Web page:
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Title: The contextual determinants of urban entrepreneurship : institutions, infrastructure and networks in the city?
Author: Dickinson, Melissa
ISNI:       0000 0004 9354 3118
Awarding Body: Cardiff University
Current Institution: Cardiff University
Date of Award: 2020
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This research explores the role and rising importance of entrepreneurship as a mechanism for urban economic development. In the last two decades, urban economic development has shifted from a reliance on industrial sectors to a focus on intangible assets and innovation. This has led to the growing importance of entrepreneurship as a mechanism favourable for economic development through job creation, productivity, innovation and wealth production. It is the intent of this thesis to understand variations in entrepreneurship across urban scales and to understand how context, institutions and networks shape urban entrepreneurship. It is argued that the interplay between these concepts is a key determining factor of entrepreneurial efficiencies, and variations in economic development. Institutions can influence the association between entrepreneurial activity and economic development, determining the conditions governing entrepreneurial endeavours. Entwined within the theoretical framework, network dynamics are proposed to be a key consideration facilitating an entrepreneurial system of productive interactions, and the accumulation of innovation supporting entrepreneurship and ultimately urban economic development. The research design is informed by a mixed method approach, which supports an understanding of the complexities of entrepreneurship and urban economic development. The thesis undertakes an in-depth exploration of the research phenomenon through a case study approach, analysing three UK Core Cities Birmingham, Bristol and Cardiff, which centres on a structured business survey and semi-structured stakeholder interviews. A multiple case study approach facilitates a wider exploration of the influence of contextual variations in entrepreneurial activity, institutional effectiveness, network dynamics and associated interactions. The research highlights the significance of context in understanding the importance of the independencies between institutions, networks and entrepreneurship in the promotion of economic development. The empirical analysis stresses the influence of urban legacy and perceptions on entrepreneurial projections and demonstrates that a combination of “hard” and “soft” determinants influence entrepreneurship with the former fulfilling an operational requirement and the latter an entrepreneurial function. Both formal (e.g. regulatory setting) and informal (e.g. business community and community culture) institutions are perceived to have a key role impacting upon entrepreneurial activity, notably the rise of informal institutions in the presence of ineffective formal institutions (e.g. in particular, stimulating a cooperative business community reinforcing entrepreneurial endeavours). Lastly, the reinforcing link between informal institutions and network dynamics is realised. Networks are identified as a crucial determinant of innovative entrepreneurship, and more specifically shared office spaces are identified as key network enablers facilitating entrepreneurial aspirations and behaviours. This thesis concludes that there is a need for greater formal institutional support but not at the detriment of the development of informal institutions. It is recommended that public-private partnerships should be endorsed as a vehicle for a coordinated approach in the promotion of entrepreneurial business activities. Coworking spaces are crucial facilitative spaces reinforcing innovative entrepreneurship and informal institutional settings. Moreover, the presence of an informal institutional culture is a powerful force in establishing a self-reinforcing entrepreneurial business community. Overall, the research has demonstrated that entrepreneurship is a context-based phenomenon influenced by placed-based contextual variations in the formal and informal institutional setting and network dynamics.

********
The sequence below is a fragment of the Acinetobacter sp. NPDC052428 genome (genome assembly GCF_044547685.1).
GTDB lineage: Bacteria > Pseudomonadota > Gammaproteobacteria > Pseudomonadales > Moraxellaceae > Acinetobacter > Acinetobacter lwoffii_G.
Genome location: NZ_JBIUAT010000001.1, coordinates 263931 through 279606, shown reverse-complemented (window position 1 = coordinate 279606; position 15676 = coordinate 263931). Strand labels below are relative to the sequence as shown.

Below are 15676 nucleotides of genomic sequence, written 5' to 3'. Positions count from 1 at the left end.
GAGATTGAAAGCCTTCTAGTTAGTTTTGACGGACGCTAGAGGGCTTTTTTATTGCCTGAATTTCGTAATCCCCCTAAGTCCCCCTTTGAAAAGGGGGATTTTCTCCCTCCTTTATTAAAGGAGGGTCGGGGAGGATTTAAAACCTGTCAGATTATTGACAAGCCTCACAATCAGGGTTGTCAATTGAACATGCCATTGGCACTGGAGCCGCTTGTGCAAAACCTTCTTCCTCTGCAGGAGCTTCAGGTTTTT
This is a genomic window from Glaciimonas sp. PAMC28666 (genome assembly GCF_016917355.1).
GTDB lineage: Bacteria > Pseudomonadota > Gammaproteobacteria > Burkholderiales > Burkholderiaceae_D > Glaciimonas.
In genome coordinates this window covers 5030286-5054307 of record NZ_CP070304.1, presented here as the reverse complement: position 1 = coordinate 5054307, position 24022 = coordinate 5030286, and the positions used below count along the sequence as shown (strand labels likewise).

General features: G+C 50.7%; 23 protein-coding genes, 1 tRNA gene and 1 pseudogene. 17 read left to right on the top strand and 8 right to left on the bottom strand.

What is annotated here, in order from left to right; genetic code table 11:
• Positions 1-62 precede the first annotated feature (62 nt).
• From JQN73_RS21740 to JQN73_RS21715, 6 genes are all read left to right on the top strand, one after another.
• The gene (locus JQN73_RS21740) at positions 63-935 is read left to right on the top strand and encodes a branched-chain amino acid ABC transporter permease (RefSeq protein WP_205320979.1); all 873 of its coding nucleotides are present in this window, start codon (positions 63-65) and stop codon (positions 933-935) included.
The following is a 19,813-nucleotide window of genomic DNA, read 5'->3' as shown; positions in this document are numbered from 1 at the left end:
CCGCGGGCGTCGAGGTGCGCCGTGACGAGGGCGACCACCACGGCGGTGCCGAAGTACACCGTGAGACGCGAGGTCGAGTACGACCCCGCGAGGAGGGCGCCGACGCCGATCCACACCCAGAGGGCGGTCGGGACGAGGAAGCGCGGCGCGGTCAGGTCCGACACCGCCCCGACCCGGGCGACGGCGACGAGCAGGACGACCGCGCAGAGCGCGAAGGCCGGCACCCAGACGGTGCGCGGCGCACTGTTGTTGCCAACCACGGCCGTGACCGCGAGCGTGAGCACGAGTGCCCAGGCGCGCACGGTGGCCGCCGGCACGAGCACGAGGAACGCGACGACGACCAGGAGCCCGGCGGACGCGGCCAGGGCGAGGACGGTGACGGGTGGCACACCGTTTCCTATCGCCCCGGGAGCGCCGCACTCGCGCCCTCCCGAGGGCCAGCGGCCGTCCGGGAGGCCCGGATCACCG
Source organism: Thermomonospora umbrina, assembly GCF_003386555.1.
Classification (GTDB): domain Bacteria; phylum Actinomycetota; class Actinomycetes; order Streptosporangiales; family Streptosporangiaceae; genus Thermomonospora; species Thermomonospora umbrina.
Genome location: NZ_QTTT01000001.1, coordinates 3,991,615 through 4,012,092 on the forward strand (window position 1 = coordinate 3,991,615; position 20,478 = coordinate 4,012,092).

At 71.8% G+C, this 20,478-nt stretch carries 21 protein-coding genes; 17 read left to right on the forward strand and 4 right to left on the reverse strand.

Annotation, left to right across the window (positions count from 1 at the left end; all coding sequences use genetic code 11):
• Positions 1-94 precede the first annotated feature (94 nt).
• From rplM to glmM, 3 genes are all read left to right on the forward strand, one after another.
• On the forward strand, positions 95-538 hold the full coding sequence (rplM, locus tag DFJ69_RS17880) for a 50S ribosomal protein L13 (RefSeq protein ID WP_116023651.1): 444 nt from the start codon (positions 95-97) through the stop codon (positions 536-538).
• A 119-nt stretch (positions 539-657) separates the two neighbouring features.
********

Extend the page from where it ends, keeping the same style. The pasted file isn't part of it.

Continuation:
Supervisor: Not available Sponsor: Not available
Qualification Name: Thesis (Ph.D.) Qualification Level: Doctoral
EThOS ID:  DOI: Not available
Keywords: G Geography (General)